• Damalie, Nakkazi (2001) Communication between Mothers and Their Adolescent Daughters on the Subject of Sexuality and HIV/AIDS in Uganda. Gender Issues Research Report Series, no.14. Addis Ababa: OSSREA [ et seq.]
  • Candiru, E. L. (1997) Exploring the Need for Sex Education in Ugandan Secondary Schools: A study of Parents', Teachers' and Adolescents' Attitudes, , in Okuni, A. & Tembe, J. (Eds.) Capacity Building in Educational Research in East Africa: Empirical Insights into Qualitative Research Methodology. Bonn, Germany: Deutsche Stiftung fur Internationale Entwicklung, p129-42
  • Busulwa, W. R. (1995) Abstinence for AIDS control: A study of adolescents in Jinja district [dissertation]. Kampala, Uganda: Makerere University
  • Sengendo, J. & Sekatawa, E. K. (1999) A Cultural Approach To Hiv/Aids Prevention And Care: Uganda’s Experience. Unesco/Unaids Research Project, Country Report. Kampala, Uganda. Studies And Reports, Special Series, Issue No. 1, Cultural Policies For Development Unit, Unesco []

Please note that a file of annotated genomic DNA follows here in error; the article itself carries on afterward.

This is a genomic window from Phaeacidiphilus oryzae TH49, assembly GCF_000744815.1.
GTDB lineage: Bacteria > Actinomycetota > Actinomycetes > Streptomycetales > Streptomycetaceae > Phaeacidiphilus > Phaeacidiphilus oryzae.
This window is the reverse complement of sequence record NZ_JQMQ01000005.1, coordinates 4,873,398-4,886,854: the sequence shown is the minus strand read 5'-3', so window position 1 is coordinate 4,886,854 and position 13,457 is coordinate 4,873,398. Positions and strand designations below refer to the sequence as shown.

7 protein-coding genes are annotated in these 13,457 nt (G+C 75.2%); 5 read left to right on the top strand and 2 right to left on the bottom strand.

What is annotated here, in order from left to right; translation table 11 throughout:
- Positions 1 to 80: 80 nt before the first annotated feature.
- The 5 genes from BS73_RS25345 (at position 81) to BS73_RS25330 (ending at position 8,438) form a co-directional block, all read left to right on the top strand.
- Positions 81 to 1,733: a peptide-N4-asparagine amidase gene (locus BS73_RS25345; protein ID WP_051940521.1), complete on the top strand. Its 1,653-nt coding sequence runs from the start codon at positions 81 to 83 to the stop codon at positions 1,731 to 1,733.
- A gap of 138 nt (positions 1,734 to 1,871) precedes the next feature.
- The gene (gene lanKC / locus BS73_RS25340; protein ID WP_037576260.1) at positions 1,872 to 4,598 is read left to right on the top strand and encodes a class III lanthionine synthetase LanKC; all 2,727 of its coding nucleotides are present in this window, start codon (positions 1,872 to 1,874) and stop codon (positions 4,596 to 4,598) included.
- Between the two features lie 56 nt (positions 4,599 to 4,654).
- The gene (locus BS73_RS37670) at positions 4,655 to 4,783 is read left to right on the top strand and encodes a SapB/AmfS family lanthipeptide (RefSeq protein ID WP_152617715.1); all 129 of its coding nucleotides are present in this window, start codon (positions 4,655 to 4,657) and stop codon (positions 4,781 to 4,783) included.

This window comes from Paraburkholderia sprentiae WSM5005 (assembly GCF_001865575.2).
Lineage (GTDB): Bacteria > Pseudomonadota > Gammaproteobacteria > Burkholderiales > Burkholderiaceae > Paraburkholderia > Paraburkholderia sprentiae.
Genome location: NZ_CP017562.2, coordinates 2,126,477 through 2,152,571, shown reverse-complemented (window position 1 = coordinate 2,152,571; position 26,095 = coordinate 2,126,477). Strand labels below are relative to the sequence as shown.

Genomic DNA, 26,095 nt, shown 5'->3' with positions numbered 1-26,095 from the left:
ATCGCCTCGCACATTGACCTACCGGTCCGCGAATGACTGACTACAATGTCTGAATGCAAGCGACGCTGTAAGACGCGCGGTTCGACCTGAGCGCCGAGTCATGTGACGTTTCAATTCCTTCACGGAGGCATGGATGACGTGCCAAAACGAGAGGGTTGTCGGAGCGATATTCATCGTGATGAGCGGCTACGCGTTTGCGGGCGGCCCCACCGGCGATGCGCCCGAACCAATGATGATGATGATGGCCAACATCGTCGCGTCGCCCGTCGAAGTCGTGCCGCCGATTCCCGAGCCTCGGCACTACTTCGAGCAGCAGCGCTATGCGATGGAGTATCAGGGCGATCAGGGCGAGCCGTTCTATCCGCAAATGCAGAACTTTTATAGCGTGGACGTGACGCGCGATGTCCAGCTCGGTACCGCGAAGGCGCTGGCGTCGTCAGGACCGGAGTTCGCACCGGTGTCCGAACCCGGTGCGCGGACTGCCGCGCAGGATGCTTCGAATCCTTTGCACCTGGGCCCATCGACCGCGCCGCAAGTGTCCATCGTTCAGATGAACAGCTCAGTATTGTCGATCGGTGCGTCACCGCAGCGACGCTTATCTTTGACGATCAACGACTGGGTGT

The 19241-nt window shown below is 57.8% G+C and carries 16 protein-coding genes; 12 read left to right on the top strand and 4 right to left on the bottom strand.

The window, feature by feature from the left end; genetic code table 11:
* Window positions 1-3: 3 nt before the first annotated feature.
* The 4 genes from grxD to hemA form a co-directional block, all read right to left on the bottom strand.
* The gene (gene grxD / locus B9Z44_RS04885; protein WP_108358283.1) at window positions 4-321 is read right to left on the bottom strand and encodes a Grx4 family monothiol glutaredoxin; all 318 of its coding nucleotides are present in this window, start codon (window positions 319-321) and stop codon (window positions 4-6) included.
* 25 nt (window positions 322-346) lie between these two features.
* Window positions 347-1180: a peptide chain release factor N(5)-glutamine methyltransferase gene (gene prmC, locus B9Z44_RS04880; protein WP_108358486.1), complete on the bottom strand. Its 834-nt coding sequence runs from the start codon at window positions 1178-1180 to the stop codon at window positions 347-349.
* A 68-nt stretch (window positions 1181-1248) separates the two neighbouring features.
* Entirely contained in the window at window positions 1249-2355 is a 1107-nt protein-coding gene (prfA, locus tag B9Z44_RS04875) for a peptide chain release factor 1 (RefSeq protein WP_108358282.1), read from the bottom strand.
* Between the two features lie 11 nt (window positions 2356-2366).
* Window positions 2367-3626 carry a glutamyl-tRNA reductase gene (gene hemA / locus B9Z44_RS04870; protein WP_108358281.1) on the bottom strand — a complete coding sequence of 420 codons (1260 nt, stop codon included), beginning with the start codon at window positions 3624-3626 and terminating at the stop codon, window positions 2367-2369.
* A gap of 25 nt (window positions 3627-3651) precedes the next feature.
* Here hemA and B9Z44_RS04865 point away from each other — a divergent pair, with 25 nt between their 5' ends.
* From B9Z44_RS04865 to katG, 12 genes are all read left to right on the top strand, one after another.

• Parikh, Shanti A. (2005) From Auntie to Disco: The Bifurcation of Risk and Pleasure in Sex Education in Uganda, in Sex in Development: Science, Sexuality, and Morality in Global Perspective. Edited by Vincanne Adams et al. Duke University Press, p125 et seq.



Janssen, D. F., Growing Up Sexually. Volume I. World Reference Atlas. 0.2 ed. 2004. Berlin: Magnus Hirschfeld Archive for Sexology

Last revised: Sept 2005



[1]Kitching, A. L. (1912) On the Backwaters of the Nile. London

[2] Twa-Twa, J. M. (1997) The role of the environment in the sexual activity of school students in Tororo and Pallisa districts of Uganda, Health Transition Rev, Suppl. to Vol. 7:67-81

[3] Muyinda, H., Kengeya, J., Pool, R. & Whitworth, J. (2001) Traditional sex counselling and STI/HIV prevention among young women in rural Uganda, Culture, Health & Sexuality 3,3:353-61

[4] Muyinda, H., Nakuya, J., Pool, R. & Whitworth J. (2003) Harnessing the senga institution of adolescent sex education for the control of HIV and STDs in rural Uganda, AIDS Care 15,2:159-67